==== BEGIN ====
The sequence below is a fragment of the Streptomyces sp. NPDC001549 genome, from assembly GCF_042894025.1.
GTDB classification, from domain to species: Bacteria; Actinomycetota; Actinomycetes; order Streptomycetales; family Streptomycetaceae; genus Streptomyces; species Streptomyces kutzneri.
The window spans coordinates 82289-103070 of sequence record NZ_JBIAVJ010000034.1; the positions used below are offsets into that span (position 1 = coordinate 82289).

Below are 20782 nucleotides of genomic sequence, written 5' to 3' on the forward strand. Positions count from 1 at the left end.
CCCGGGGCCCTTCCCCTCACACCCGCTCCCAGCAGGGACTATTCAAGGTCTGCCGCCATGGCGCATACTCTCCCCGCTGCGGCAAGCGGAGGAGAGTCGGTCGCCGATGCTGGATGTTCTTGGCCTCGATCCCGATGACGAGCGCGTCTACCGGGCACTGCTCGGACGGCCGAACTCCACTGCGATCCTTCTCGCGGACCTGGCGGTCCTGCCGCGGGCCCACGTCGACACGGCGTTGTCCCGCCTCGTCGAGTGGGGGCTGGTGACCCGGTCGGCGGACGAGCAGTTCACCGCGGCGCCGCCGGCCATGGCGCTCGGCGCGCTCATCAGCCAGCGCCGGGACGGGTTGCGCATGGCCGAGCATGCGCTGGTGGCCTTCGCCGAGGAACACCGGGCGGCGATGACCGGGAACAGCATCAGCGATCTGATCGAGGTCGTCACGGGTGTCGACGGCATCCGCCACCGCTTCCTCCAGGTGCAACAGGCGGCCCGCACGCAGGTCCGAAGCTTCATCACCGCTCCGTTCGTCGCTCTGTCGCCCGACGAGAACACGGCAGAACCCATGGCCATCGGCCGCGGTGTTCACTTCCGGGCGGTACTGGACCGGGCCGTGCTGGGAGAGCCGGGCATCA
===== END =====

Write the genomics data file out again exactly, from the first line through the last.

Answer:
The sequence below is a fragment of the Streptomyces sp. NPDC001549 genome, from assembly GCF_042894025.1.
GTDB classification, from domain to species: Bacteria; Actinomycetota; Actinomycetes; order Streptomycetales; family Streptomycetaceae; genus Streptomyces; species Streptomyces kutzneri.
The window spans coordinates 82289-103070 of sequence record NZ_JBIAVJ010000034.1; the positions used below are offsets into that span (position 1 = coordinate 82289).

Below are 20782 nucleotides of genomic sequence, written 5' to 3' on the forward strand. Positions count from 1 at the left end.
CCCGGGGCCCTTCCCCTCACACCCGCTCCCAGCAGGGACTATTCAAGGTCTGCCGCCATGGCGCATACTCTCCCCGCTGCGGCAAGCGGAGGAGAGTCGGTCGCCGATGCTGGATGTTCTTGGCCTCGATCCCGATGACGAGCGCGTCTACCGGGCACTGCTCGGACGGCCGAACTCCACTGCGATCCTTCTCGCGGACCTGGCGGTCCTGCCGCGGGCCCACGTCGACACGGCGTTGTCCCGCCTCGTCGAGTGGGGGCTGGTGACCCGGTCGGCGGACGAGCAGTTCACCGCGGCGCCGCCGGCCATGGCGCTCGGCGCGCTCATCAGCCAGCGCCGGGACGGGTTGCGCATGGCCGAGCATGCGCTGGTGGCCTTCGCCGAGGAACACCGGGCGGCGATGACCGGGAACAGCATCAGCGATCTGATCGAGGTCGTCACGGGTGTCGACGGCATCCGCCACCGCTTCCTCCAGGTGCAACAGGCGGCCCGCACGCAGGTCCGAAGCTTCATCACCGCTCCGTTCGTCGCTCTGTCGCCCGACGAGAACACGGCAGAACCCATGGCCATCGGCCGCGGTGTTCACTTCCGGGCGGTACTGGACCGGGCCGTGCTGGGAGAGCCGGGCATCA